Investigations of website content have been conducted for a variety of graduate medical education programs: surgery, emergency medicine, otolaryngology, radiation oncology, neurosurgery, and orthopedics. The surgical subspecialties studies demonstrate underutilization of training program websites for education and recruitment of potential candidates by the recruiting program (2-8). Furthermore, studies in various specialties have demonstrated that during the application process there is a notable importance of program websites (9-11). Given the reliance of online websites: the marketing and sales domains suggest that website quality, rather than mere existence, proves beneficial to company competitiveness, consumers attraction, and purposeful intentions (12-14). The are no published studies that have evaluated the accessibility, availability, and quality of online content for pain medicine fellowship training programs.

2. Objectives

The objective of this cross-sectional study is to evaluate the content, design, organization, and user friendliness by using a previously defined composite score to determine the quality of the pain medicine fellowship websites (PMFW). Our hypothesis was to explore PMFW to assess identifiable areas of strength and weakness within the categories of content, design, organization, and user friendliness.

3. Methods

3.1. Study Design

This study was performed under an exempt status granted by the Institutional Review Board of Rhode Island (IRB#1744837). The IRB determined that the study qualified for exemption under 45 CFR 46.101(b). The study is reported following the STROBE guidelines for reporting observational studies (15).

A comprehensive list of accredited board-certified pain medicine fellowship programs by the Accreditation Council for Graduate Medical Education (ACGME) (16) was obtained by cross referencing three databases for pain medicine education: (1) ERAS (17), (2) the FREIDA (18), and (3) the NRMP (19). Pain fellowship programs that were included in one or more of the databases qualified for the study. Following the identification of the Pain medicine fellowship websites (PMFW), all websites were accessed and evaluated by three independent reviewers for the accessibility of recruitment and educational content items and for the quality of PMFW as determined by a combination of four dimensions: (1) content, (2) design, (3) organization, and (4) user friendliness. As part of website training, each reviewer examined an optimal website, an average website, and a marginal website. The three authors selected the three examples based on their cumulative assessment and scoring. The first quartile was attributed to an optimal website, a mean scaled score was granted to an average website, while a marginal website scored in the fourth quartile. Each reviewer assessed each website autonomously of the other reviewers maintaining individual integrity. The sequence of websites was randomized by using a computer random number generator.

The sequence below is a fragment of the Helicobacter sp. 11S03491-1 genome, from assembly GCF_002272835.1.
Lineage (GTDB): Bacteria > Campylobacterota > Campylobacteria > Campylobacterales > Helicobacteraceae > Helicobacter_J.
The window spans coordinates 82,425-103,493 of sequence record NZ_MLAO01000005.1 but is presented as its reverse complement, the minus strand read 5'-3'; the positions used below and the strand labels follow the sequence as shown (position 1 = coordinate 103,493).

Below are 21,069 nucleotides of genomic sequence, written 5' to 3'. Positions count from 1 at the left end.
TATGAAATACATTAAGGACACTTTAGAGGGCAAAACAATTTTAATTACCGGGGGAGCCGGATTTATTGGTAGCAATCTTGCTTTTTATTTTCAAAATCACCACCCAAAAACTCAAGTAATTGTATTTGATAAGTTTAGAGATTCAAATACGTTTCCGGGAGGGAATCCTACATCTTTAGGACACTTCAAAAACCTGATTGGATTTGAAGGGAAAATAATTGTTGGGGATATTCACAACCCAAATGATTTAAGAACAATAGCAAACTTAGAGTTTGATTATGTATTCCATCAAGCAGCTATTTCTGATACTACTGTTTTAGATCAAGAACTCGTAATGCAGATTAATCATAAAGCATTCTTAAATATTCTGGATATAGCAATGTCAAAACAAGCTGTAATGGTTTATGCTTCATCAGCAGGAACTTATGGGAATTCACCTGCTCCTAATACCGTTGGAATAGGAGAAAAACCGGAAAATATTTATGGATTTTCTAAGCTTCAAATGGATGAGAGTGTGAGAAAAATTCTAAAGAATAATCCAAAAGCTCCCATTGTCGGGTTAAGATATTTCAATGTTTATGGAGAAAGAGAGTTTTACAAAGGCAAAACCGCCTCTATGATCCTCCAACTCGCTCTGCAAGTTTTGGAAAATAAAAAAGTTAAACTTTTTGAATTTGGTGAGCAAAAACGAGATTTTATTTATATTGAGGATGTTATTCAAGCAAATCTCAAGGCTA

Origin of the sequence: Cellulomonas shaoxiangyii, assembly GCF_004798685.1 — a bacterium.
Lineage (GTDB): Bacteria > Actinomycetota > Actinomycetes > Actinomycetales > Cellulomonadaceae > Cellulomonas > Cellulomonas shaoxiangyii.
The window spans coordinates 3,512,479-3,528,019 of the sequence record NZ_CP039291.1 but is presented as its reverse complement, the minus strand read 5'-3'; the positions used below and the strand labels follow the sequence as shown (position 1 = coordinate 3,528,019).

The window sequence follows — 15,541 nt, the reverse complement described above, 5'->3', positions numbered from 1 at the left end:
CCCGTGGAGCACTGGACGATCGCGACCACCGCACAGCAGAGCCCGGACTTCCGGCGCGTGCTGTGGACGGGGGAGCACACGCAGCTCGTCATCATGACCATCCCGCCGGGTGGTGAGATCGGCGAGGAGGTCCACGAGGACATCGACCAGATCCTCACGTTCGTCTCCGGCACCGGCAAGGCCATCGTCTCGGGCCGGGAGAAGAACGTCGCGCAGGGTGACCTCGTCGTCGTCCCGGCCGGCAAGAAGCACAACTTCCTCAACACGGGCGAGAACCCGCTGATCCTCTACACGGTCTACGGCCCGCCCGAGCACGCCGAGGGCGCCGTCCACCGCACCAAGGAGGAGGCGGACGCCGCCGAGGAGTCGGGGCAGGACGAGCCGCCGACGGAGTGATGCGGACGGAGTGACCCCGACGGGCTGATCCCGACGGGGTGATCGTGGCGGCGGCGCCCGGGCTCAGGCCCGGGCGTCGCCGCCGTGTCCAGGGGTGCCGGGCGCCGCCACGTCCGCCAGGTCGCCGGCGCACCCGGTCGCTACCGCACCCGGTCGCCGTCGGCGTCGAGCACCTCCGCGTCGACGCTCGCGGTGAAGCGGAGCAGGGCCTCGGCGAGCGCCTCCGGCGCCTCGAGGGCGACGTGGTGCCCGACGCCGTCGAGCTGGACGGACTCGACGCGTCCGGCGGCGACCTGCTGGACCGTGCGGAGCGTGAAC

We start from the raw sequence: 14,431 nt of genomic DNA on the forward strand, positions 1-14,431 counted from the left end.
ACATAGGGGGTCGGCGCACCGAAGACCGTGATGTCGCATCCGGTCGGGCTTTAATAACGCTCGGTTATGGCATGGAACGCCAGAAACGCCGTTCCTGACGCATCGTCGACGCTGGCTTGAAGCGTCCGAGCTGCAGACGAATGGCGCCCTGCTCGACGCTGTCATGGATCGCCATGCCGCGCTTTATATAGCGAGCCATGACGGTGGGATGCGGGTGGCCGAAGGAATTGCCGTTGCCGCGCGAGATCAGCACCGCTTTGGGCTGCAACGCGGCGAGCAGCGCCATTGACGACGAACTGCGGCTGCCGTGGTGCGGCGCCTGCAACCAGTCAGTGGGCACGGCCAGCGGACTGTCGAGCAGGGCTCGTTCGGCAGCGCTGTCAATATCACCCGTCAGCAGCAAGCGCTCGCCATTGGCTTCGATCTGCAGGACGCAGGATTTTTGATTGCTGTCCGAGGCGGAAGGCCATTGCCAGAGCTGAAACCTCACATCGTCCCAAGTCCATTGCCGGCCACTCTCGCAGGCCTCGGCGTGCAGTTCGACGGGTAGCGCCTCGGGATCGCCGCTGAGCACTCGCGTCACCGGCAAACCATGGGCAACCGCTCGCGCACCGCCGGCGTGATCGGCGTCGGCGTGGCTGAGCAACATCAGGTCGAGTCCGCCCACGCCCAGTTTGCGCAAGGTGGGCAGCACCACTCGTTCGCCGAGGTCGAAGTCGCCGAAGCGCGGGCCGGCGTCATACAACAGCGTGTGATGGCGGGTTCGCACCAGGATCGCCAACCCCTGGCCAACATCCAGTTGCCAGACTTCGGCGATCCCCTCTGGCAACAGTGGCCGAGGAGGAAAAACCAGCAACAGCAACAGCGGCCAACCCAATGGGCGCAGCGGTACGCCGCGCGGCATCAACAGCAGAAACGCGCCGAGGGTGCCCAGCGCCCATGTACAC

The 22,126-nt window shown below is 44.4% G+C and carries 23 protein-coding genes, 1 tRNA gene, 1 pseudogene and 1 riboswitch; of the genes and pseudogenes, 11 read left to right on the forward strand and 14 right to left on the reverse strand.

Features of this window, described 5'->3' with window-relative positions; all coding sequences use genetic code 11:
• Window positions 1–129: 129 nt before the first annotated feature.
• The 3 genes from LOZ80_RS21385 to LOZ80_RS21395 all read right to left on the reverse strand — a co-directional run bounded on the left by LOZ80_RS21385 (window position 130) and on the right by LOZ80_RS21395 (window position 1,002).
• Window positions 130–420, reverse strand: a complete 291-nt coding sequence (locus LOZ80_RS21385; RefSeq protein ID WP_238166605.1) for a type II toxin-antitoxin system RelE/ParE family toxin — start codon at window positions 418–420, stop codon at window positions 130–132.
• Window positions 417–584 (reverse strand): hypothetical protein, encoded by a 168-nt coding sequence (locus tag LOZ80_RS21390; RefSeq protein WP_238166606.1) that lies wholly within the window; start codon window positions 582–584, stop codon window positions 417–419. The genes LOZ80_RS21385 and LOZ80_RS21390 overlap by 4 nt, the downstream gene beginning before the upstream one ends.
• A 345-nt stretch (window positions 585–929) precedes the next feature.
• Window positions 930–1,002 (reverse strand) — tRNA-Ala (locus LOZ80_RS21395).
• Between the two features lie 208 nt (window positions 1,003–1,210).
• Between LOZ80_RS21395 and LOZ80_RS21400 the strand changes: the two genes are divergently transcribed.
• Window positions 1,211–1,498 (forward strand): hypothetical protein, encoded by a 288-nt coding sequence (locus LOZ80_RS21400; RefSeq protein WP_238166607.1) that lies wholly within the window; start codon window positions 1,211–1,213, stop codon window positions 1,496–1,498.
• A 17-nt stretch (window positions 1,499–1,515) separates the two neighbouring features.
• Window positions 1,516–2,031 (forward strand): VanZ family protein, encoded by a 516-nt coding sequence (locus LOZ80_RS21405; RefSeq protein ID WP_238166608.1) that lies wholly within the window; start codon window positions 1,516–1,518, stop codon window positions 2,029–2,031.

3.2. Availability of Pain Medicine Fellowship Websites

Availability of PMFW was determined by examining educational databases (ERAS, FREIDA, and NRMP) for a complete number of pain medicine fellowship programs listed while qualifying the existence or deficiency of website links. The hyperlink was considered as either functional or nonfunctional if present. Functional was described as whether or not a website hyperlink worked. The hyperlink was considered functional if selecting the link produced any website. However, the hyperlink was considered nonfunctional if clicking on a link led to an inactive webpage or produced an error. All working functional hyperlinks were consequently categorized as being either “direct” (linking directly to the pain medicine fellowship website) or “indirect” (linking to a website of the hospital, academic affiliation or departmental website and not the pain medicine fellowship program homepage).

3.3. Accessibility of Content

PMFW were investigated for the accessibility of knowledge about the programs used to update and attract prospective applicants. Variables based on ACGME program requirements for graduate medical education in pain medicine (16) and previous literature in the field (3, 6-8) related to resident recruitment or resident education, were identified, and charted as either present or absent. A total of 32 pre-defined variables were used to assess the PMFW for program recruitment variables that may influence recruitment of future fellows as referenced by the ACGME (16).